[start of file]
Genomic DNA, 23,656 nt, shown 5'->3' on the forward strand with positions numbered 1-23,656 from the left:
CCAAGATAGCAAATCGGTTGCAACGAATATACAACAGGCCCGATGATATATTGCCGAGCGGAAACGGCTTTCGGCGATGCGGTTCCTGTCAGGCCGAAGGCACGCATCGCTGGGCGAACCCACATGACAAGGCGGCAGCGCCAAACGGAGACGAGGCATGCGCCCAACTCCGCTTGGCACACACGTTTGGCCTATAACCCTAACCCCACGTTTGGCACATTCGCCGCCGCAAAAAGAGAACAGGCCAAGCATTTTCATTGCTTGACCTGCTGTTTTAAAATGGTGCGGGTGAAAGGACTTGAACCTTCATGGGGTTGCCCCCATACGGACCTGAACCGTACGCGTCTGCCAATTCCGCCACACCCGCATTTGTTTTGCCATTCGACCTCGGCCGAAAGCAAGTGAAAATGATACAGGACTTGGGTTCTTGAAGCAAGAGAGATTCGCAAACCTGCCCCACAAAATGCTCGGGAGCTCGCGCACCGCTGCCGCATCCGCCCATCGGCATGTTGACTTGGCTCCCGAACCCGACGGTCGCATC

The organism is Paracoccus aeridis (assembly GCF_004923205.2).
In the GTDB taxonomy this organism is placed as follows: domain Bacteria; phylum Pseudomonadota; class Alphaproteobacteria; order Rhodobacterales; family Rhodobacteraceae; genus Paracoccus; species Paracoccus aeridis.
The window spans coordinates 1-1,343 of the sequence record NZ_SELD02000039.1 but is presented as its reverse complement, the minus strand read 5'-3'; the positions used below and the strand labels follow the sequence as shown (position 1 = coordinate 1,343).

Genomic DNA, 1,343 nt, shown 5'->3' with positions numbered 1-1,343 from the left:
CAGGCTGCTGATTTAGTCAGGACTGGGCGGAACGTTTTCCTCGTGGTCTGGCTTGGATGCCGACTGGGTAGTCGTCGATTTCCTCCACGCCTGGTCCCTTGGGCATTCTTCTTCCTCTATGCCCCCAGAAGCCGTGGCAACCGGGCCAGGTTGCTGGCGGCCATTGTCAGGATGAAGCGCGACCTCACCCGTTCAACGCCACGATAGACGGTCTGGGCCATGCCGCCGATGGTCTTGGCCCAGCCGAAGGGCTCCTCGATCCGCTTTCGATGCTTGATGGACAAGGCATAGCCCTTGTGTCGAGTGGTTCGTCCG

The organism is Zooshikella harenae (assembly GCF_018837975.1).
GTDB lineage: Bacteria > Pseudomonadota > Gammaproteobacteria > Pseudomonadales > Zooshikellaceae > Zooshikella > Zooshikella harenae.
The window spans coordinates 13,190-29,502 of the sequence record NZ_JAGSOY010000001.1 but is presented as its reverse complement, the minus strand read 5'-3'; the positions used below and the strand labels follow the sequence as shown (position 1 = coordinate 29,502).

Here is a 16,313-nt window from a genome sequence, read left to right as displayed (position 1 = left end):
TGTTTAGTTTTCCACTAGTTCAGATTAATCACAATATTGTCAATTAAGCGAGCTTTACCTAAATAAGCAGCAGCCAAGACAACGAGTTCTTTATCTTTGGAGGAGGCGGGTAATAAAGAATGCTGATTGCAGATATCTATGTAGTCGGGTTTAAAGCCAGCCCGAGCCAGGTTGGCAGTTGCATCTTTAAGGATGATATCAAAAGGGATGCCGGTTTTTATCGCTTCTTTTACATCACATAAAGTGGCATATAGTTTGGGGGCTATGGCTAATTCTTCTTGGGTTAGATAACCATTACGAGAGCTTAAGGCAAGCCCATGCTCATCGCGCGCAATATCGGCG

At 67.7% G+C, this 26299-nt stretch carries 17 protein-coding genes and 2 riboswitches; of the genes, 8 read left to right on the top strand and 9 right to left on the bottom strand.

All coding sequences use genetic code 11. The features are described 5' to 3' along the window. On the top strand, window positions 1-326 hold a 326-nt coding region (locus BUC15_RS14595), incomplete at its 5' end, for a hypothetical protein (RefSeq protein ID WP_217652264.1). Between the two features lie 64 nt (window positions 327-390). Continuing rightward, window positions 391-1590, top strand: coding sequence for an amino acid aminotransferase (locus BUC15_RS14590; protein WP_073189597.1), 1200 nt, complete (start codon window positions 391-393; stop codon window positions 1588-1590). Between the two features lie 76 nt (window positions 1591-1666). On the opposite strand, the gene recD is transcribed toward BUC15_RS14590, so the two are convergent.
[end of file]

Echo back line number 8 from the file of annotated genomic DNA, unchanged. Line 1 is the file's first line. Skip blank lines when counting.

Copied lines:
The organism is Zooshikella harenae (assembly GCF_018837975.1).